29 May 2020
Taking part in our new local history challenge? Adèle Emms shares her tips for choosing the road that's right for you.
#StoryOfOurStreet is challenging anyone from anywhere in the world to explore the story of your street. Find out more here.
We're inviting you to research either your own street or perhaps the place one of your ancestors called home, using maps, photos, oral history interviews and clues from your walks around the area to chart the street's history.
Here, Adèle has some advice on picking a street to research.
Unless you have a lot of time, choose a relatively short road with only a few houses! In a long road, limit yourself to a section between two side roads or just one side.
The road should be old enough to be interesting with potential for historical research.
A road built post 1960 won’t reveal much – but it’s always fascinating to learn how the land was used before development.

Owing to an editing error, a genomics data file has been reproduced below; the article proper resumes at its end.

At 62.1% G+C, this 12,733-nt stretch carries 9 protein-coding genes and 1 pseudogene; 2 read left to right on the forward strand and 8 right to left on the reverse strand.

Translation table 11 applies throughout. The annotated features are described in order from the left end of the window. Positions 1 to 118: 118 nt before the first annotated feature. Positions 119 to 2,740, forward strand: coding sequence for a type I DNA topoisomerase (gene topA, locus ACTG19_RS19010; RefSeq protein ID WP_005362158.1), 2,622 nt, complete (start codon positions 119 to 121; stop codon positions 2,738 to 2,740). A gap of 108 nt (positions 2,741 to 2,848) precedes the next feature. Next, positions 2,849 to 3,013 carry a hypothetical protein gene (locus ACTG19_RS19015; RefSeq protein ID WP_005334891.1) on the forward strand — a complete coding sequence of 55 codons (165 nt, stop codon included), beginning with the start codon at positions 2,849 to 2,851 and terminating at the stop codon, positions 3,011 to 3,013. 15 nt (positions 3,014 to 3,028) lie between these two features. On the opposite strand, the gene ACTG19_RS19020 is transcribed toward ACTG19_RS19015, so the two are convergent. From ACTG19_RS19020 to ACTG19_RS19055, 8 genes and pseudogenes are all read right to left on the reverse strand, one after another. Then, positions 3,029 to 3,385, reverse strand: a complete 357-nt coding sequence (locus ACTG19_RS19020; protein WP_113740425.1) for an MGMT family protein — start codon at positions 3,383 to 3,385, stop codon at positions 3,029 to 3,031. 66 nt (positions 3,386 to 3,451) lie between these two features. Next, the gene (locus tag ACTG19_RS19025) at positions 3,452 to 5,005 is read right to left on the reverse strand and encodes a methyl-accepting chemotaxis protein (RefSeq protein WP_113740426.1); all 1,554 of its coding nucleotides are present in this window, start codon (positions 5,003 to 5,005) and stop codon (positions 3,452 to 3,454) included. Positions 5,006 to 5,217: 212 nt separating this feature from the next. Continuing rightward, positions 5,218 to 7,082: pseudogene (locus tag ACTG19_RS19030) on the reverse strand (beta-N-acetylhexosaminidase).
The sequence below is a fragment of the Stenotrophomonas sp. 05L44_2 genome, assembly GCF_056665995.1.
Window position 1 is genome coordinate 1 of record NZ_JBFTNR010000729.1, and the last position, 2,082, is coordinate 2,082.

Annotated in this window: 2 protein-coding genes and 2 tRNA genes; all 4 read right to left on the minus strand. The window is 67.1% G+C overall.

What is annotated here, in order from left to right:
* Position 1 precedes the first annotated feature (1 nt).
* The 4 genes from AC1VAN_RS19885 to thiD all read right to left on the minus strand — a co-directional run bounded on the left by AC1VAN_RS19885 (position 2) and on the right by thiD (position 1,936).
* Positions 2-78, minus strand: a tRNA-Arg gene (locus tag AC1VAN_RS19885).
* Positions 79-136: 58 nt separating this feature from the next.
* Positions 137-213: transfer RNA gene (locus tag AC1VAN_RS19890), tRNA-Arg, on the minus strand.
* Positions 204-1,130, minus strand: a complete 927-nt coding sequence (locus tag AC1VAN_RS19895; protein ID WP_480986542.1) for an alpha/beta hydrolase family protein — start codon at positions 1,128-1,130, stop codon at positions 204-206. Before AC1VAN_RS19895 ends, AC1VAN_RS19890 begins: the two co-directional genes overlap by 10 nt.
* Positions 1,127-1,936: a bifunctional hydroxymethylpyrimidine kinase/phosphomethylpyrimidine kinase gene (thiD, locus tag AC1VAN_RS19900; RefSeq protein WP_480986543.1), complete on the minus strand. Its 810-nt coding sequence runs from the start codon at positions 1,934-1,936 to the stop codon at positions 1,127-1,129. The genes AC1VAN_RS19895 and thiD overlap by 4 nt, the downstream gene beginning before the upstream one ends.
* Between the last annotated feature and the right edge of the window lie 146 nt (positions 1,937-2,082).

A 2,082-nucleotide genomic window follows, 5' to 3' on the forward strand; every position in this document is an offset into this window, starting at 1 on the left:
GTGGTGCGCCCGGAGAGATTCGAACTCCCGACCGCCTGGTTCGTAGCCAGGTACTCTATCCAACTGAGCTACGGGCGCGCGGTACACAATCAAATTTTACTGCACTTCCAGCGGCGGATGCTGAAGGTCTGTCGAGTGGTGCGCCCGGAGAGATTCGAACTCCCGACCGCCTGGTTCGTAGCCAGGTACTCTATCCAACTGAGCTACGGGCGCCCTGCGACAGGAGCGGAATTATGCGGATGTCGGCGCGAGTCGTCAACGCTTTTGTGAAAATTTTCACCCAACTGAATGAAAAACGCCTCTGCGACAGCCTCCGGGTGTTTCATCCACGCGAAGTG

Those millions of semi-detacheds built between the wars in every village, town and city are approaching their first century.
The first occupiers of my Edwardian Street ranged in age from late 60s to babies and a handful had live-in servants. It saw the burgeoning female suffrage campaign; its young men marched into two world wars and some names are carved on our local war memorial. Streets founded from the Georgian and Victorian periods cover even more social history. The changing economics, politics and development is as intriguing as
Pick an era...
Limit yourself to an era; for instance, the end of World War Two for a largely Georgian street, for example. Sticking to the stop date is a rule I find challenging to obey…
Extract taken from 'Researching the history of your road' in the July issue of Family Tree magazine. Find more about Adèle's work on her blog.
Join in with the #StoryOfOurStreet challenges with tips and findings from other researchers in each issue of History Scotland magazine.